National Assembly defections: The humbling of APC, Buhari’s complicity
By Benjamin Obiajulu Aduba (firstname.lastname@example.org)
The All Progressive Congress (APC) is on the ropes and could fall, but not so fast. Serious rescue operations by its leaders may still save the day, but we have to wait. If the party survives it will be nice to know how it came this close to failing.
Every which way one looks at the events leading to Tuesday July 24, 2018 one sees the failings of Mr. Muhammadu Buhari.
- APC was formed by hatred of Jonathan or rather those who wanted Jonathan’s position but failed to get it. They decided to look for another place where they could get a shot at the presidency. But because everybody wanted this one position, they settled on weakest of the aspirants, General Muhammadu Buhari. The hope was that he would be there for one term and the struggle will begin. There was no ideology, sets of beliefs, how to govern, national development planning, etc. Not even a national interest. Without any of these, it was clear to some of us that APC will not endure.
2. It is conceivable that without any of the items on the list above a skillful politician could gradually bring party members to embrace a set of beliefs. But not PMB. His first action was to humiliate the people who anointed him. The first was Mr. Bola Tinubu and his Vice President who he assumed was Tinubu’s surrogate. He bared him from reading Presidential Security Briefings and from important meetings in the hope that the less he knew the worse off the VP would be and the less of opportunity for any Palace Coup.
2. PMB surrounded himself with so called trusted friends and family who were/are political neophytes, and who would not dare to raise their voices against King Buhari. Even his knowledgeable wife was sidelined and marginalized. Without a voice of dissent, when the king started to walk around with no clothes on there was nobody to point this out.
3. The general who had tried three times before and failed was a very bitter man so when luck smiled on him, his first instinct was to settle scores; against the Igbo and people of former Eastern Nigeria; against Christians, against the Yoruba Elite, even against the Shiites. That did not leave much more Nigerians left. He forgot that his duty was to unite the country, including those who did not vote for him. He forgot the very principle of party politics, take care of your base.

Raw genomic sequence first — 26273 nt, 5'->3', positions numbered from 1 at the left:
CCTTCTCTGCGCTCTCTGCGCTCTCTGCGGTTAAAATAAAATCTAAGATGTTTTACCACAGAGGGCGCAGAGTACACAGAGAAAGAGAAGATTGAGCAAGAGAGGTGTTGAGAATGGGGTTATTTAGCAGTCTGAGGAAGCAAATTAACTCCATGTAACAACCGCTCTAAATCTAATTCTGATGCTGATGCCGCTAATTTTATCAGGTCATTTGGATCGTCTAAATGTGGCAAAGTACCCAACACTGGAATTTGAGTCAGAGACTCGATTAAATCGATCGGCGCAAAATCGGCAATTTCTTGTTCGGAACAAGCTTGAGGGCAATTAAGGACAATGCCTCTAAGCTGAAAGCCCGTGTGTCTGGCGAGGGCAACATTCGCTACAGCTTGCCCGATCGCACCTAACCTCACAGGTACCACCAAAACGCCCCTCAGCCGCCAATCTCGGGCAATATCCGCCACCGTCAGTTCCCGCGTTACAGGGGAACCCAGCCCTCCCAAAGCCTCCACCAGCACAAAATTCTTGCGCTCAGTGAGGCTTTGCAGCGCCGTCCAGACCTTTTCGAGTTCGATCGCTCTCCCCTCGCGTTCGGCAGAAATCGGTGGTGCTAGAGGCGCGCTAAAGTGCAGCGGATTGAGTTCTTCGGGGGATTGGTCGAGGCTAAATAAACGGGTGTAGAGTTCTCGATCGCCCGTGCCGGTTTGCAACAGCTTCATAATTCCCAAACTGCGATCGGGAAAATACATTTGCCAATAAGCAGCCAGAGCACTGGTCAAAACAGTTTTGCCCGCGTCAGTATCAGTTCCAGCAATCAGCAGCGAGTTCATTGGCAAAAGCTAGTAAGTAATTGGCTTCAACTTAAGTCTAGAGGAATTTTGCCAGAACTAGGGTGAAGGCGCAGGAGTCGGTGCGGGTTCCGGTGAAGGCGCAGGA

4. The main tool of settling score with perceived enemies was corruption blackmail. Jonathan Administration was target number one, then Obasanjo and his administration, PDP, etc. He even started to praise former President Abacha from who billions of dollars have been recovered and saying Abacha was not a looter. Many sensibilities were offended.
5. PMB’s inner circle made sure that he is the sole administrator of Nigeria. His ministers who had been successful as governor’s such as Fashola, Ngige, etc. were held by a short leech, to seen but not heard from. A rising star Mrs. Adeosun at Finance would not even be allowed to present the annual budget she supposedly prepared.
6. The list is endless.
With the nation drifting and no plan to do even the basic acts of government such as safe guarding the lives and property of citizens, old hands started wondering and offering some advice but the deaf PMB would not listen. He also could not read the handwritings on the wall. When OBJ, IBB, GEJ, etc., started talking and meeting, PMB did not notice. He could care less about his party’s Senate President or his Party’s Speaker of the House.
It was a matter of time before the grumbling will become a rumbling.
Is APC’s case lost?
In ancient religions the gods when angry are offered a blood offering starting with chicken, rising to goat, ram, and cow. It could get to the point where a human sacrifice would be required as in the case of Jesus Christ of Nazareth.
Mr. Muhammadu Buhari might be what the gods demand for the remission, beneficence, and pardon of his failures. Or the house built on betrayal could be destroyed by betrayal.
*Benjamin Obiajulu Aduba, a public affairs commentator, wrote from Boston, Massachusetts, USA.